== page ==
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Toronto FC vs. D.C. United preview: Behind Enemy Lines with Waking the Red

In the interest of previewing tonight's Eastern Conference Relegation Bowl, we swapped questions and answers with our Ontarian counterparts. Topics included all the usual suspects: Luis Silva, Dwayne De Rosario, Ryan Nelsen, Matias Laba and Keyser Söze.

Kevin Hoffman-USA TODAY Sports

Happy United Day! And... happy bottom-of-the-table clash day, too. D.C. United can't climb out of the cellar tonight, but they can gain points on Toronto FC, he team immediately above them in the standings. So that means this game is super important... right? Anywho, I exchanged a few questions with Kristin Knowles of SB Nation's Toronto FC site Waking the Red to get ready for tonight's (not really at all) big, big, huge match-up.

Questions for Waking the Red

1. Down here, we still have a lot of love for former D.C. United MLS Cup-winning captain Ryan Nelsen, and one of Kevin Payne's first moves upon moving north was signing the former center back as his head coach. Now that you've had the better part of a season to get a look at him, what are the hallmarks of Nelsen's team, especially compared to past TFC managers like Aron Winter and Paul Mariner?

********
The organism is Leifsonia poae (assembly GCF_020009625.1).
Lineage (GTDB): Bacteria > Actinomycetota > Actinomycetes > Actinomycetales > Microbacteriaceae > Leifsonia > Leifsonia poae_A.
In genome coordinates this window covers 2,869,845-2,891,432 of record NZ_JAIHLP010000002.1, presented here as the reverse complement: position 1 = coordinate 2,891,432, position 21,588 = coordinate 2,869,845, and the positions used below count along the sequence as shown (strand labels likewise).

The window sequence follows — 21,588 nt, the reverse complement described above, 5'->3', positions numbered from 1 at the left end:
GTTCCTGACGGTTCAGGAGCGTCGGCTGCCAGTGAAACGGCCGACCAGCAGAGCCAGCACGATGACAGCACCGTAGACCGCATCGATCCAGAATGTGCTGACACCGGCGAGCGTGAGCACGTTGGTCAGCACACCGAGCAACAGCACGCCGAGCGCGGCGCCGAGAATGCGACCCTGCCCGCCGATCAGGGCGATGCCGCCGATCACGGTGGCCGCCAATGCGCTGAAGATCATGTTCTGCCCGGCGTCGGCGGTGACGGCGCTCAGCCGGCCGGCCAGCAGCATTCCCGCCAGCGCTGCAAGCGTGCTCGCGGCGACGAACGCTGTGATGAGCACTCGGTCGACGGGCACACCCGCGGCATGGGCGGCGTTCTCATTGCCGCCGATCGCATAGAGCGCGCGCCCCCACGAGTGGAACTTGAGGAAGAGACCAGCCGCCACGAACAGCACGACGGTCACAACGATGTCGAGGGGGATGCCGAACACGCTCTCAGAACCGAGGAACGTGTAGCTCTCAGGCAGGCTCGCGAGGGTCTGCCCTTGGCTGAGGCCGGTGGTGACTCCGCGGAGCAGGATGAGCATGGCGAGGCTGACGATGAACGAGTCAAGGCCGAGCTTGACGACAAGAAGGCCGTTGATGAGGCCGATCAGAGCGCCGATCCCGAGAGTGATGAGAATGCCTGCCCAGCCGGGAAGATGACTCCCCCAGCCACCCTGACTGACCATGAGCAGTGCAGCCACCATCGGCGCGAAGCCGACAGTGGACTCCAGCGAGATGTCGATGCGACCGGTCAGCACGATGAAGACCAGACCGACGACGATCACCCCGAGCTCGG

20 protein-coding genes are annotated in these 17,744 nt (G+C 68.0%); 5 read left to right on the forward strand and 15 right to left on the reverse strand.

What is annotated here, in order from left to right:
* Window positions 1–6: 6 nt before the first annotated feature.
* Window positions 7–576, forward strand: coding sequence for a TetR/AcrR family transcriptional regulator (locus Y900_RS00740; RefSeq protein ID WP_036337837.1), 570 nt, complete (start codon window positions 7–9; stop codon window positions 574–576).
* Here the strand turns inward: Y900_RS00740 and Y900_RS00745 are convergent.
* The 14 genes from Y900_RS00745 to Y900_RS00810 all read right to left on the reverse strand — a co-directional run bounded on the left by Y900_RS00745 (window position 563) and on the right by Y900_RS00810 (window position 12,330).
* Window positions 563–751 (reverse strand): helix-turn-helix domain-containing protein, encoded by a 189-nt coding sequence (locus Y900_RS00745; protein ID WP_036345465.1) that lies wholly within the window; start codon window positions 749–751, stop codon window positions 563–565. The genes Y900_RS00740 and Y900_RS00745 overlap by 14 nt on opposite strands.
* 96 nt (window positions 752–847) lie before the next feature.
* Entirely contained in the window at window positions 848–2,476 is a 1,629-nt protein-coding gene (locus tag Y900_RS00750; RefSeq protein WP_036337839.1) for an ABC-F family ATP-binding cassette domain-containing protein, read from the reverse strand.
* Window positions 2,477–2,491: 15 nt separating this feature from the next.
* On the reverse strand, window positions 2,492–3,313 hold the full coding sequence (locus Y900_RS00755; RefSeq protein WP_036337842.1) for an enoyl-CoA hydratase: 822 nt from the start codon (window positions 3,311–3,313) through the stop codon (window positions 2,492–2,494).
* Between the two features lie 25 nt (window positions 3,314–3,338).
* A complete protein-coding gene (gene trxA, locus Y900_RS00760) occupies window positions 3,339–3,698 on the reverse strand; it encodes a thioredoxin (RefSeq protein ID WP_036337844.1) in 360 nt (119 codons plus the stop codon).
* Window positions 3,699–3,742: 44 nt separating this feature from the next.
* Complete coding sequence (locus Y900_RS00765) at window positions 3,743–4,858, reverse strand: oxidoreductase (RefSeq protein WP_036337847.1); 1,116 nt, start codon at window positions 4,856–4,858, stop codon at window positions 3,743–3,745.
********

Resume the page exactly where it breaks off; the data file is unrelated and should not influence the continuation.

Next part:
Ryan Nelsen is first and foremost a defender - it's how he plied his trade as a player and it's the first thing he looked to solidify with TFC. However given injuries and missing pieces early on in the season it didn't seem as though much had changed. In the past couple of months as he's had a more consistent set of defenders (and ones that he prefers) at his disposal, that part of Toronto's game - barring some horrific gaffes - has been the best part of Toronto's game. They've stopped panicking at the end of games and seem to be playing as a unit. The players seem to (for the most part) respect him and from a training standpoint - according to observers and the players themselves - he's got a much better handle on things as compared to Mariner and certainly to Winter. So a hallmark for Nelsen's team would be hard playing, defensively minded and not overly spectacular.